An accomplished songwriter before he ever started a solo career—he wrote “Me and Bobby McGee” for Janis Joplin, and famously landed a helicopter in Johnny Cash’s front yard in a bid to get Johnny to record some of his songs, which he eventually did — Kristofferson’s first five projects for the Monument label are all classics. He might have been the first alt-country singer — along with the next entry in this list — since he made undeniably country music that was always left of center from whatever was happening in the genre at large. His biggest hit album is Jesus Was a Capricorn, an album with ruminations on faith, Jesse James, and love, in the duets with his soon-to-be wife Rita Coolidge. Jesus hit number one on the country charts, laying a lot of runway for songwriters like Willie Nelson — who was still trying to break through as a solo performer — and for musicians ready to let their inner weirdo flourish (see: Jennings, Waylon).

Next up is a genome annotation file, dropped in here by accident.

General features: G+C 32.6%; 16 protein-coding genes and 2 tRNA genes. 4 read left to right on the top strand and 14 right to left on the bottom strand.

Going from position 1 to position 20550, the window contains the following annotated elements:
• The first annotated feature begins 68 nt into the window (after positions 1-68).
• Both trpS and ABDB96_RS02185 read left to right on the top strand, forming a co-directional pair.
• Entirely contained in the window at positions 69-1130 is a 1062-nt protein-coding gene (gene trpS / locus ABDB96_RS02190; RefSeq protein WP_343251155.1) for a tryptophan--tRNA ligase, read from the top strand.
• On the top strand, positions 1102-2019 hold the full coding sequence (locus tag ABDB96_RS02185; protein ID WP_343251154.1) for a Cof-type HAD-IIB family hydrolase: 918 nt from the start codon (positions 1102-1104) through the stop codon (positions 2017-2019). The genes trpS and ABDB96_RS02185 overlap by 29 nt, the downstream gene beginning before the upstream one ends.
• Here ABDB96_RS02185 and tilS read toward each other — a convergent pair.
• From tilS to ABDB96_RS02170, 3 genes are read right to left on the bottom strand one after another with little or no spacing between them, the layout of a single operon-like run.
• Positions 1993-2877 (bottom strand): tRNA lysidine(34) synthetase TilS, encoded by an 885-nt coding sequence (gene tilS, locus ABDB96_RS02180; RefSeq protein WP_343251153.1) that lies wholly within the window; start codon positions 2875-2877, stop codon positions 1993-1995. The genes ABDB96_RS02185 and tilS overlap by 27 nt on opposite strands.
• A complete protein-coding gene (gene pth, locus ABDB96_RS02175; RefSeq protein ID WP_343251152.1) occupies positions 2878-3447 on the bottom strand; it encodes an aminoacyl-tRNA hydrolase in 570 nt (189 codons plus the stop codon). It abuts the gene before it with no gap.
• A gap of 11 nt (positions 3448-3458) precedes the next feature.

Townes himself would have probably bristled at being lumped in with any of the artists here, but dude deserves some outlaw cred: He stayed outside of the machinations of Nashville his whole career, probably to his detriment — he never made enough money/got clean enough to not live in basically a shack — and only made the music he wanted to make. The Late Great is his crowning achievement; it’s got testaments to his master-class songwriting like “Pancho & Lefty” and “If I Needed You.”
Find out where it all began for Townes Van Zandt by signing up here for Vinyl Me, Please Essentials to receive the 50th-anniversary edition of his first album, 'For the Sake of the Song.'